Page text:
It’s easy to put off saving up an emergency fund. $20 here and $20 there can go towards so many things, but it’s important to start building up your emergency fun so you’re prepared when disaster strikes.
WHAT IS AN EMERGENCY FUND & WHY DO YOU NEED ONE
An emergency fund is money you have saved up for emergencies. Seems obvious, right? But what exactly is an emergency? It’s such a subjective word that means different things to different people.
An emergency fund is money you need when your central air dies in your house in the middle of summer. An emergency fund is a reserve of your monthly income you have saved if you find yourself without a job. An emergency fund is there to help you out when you vehicle breaks down.
It’s an amount of money that will vary, and though you’ll likely want to have more than $1,000 saved, it’s the perfect place to start and a fantastic starting goal to build your emergency fund.
QUICK WAYS TO SAVE
There are a number of ways you can quickly start saving money towards you emergency fund, but the number one thing you need to do is this: Make saving a priority.
It’s that simple. The concept, that is. The act of making saving a priority may require a bit of practice until it becomes habit, but once you see yourself saving you’ll feel motivated to keep going.
TIP: Check out these 25 quick ways to save money!
To jumpstart your saving consider these quick and easy ideas:
Save your change
I honestly can’t remember the last time I dug for change when paying for something. Okay, well outside of for a toll booth on a road trip or a parking meter. But separate from that, I never use change. And having it is a pain. Saving change is a no brainer because you can dump it in a jar, save it up, and suddenly you’re passively saving money without even trying.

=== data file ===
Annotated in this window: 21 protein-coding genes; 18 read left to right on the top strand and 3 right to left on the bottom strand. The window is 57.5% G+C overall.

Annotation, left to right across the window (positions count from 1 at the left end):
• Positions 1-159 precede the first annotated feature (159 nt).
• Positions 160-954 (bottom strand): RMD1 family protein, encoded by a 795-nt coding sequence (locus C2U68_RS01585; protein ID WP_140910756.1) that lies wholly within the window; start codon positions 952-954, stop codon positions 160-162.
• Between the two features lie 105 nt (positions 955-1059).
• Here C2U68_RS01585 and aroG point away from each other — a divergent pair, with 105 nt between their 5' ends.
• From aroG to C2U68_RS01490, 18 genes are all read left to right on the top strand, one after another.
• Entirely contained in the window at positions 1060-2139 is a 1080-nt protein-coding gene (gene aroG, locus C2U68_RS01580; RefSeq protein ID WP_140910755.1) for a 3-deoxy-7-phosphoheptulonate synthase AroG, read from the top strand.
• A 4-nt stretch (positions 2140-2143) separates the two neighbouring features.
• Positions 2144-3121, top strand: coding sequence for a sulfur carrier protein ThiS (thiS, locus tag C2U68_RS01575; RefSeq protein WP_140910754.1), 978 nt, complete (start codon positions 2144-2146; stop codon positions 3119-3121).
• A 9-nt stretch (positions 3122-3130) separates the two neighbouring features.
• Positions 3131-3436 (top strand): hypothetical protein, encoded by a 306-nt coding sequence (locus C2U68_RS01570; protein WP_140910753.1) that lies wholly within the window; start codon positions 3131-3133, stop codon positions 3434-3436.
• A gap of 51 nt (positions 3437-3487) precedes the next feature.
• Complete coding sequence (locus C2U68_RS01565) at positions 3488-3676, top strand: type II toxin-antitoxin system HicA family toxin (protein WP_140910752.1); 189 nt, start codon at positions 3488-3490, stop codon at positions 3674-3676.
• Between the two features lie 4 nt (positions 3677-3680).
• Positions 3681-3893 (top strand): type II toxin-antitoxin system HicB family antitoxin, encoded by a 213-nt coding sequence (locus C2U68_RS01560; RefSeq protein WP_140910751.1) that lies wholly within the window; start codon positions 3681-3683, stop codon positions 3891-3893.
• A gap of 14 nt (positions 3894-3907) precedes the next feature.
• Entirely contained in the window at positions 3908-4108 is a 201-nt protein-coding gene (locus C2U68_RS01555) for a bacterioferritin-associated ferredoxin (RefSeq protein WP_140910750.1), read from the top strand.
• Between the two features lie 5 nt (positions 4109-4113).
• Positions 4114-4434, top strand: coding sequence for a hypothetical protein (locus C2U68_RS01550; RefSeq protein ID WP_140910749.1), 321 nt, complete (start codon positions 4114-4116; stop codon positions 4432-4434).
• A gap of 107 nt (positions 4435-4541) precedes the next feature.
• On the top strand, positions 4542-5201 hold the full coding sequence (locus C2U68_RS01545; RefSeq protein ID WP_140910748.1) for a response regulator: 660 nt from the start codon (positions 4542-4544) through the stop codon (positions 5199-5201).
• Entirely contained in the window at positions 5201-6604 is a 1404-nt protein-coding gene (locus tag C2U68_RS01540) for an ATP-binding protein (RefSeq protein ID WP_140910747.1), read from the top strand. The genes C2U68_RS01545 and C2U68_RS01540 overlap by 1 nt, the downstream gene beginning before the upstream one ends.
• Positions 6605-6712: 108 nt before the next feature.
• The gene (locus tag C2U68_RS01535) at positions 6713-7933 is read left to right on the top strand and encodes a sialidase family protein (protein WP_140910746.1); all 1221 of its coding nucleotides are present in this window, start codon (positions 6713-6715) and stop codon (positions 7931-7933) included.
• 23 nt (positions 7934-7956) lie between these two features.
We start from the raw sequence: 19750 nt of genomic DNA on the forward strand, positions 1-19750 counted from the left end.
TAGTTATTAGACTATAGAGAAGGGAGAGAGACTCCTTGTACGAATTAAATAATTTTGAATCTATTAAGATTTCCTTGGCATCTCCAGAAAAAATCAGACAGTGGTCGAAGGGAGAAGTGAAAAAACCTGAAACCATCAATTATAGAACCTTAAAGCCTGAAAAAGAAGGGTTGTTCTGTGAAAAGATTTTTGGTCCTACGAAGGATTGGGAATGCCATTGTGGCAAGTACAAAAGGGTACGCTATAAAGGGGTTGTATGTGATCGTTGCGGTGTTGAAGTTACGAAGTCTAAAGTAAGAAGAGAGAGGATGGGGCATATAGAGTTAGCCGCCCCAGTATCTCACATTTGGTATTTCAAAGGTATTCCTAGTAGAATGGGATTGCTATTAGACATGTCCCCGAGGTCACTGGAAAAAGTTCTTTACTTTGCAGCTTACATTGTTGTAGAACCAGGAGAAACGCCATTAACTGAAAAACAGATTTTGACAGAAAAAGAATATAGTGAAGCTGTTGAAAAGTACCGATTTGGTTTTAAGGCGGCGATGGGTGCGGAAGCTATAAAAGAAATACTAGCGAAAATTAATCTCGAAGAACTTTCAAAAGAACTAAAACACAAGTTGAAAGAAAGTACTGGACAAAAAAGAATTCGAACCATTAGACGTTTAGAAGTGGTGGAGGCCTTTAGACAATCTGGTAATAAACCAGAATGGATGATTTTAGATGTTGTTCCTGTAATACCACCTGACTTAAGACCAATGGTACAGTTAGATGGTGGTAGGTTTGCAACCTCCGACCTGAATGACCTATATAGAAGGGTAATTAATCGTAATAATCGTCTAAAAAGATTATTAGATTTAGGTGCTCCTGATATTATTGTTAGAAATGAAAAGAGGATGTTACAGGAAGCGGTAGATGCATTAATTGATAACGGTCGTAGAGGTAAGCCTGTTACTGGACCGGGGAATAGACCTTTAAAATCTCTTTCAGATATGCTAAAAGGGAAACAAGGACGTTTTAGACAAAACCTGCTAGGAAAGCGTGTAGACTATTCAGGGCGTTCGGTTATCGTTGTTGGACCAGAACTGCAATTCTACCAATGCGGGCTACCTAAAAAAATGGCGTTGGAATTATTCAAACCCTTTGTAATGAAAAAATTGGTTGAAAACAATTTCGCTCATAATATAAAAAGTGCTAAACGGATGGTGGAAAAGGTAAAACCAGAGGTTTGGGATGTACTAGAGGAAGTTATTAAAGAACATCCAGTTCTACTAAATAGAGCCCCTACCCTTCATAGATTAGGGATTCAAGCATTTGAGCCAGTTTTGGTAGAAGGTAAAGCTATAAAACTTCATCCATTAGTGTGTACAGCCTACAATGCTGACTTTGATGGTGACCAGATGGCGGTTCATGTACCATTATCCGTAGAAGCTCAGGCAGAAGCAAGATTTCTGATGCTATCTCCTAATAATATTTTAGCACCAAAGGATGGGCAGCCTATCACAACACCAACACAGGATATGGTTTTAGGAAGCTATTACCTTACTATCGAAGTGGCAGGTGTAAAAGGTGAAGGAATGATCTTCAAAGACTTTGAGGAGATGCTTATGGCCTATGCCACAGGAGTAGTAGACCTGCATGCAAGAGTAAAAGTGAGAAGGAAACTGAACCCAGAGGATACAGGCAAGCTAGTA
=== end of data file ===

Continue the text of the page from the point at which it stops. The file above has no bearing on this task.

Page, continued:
I just invested in this digital coin jar. Right now we have a pint glass awkwardly taking up room in our storage room but it’s full, there’s change hidden in random places, and I’m excited about watching the savings grow with the digital counter.
Cancel unused subscriptions and put that money into your fund
Inventory your monthly, quarterly, and yearly subscriptions and take an honest look at what you use and what you can cut. True story: A few months ago I did a breakdown of what my monthly subscriptions were, and I was stunned to learn that I had over $500 a month that was automatically being charged to me!
Between random app subscriptions, a monthly wine club, subscriptions to help me keep this blog up and running, and miscellaneous payments for items such as my password manager, it all added up quicker than I even knew.
Once I did a breakdown of what I could cut and got those subscriptions cancelled I turned around took that money, money that was already coming out of my account, and moved it into savings. I was already fine without it each month, but instead of it being paid towards something I wasn’t using I turned it into an extra opportunity to save.
Save your tax return
Of course saving your tax return isn’t something you can do any time during the year, but when tax season comes it’s a quick way to make a big dent in saving an emergency fund. Take all or part of your tax return next season and move it right into your savings. It’s not a part of your monthly income and you don’t need it.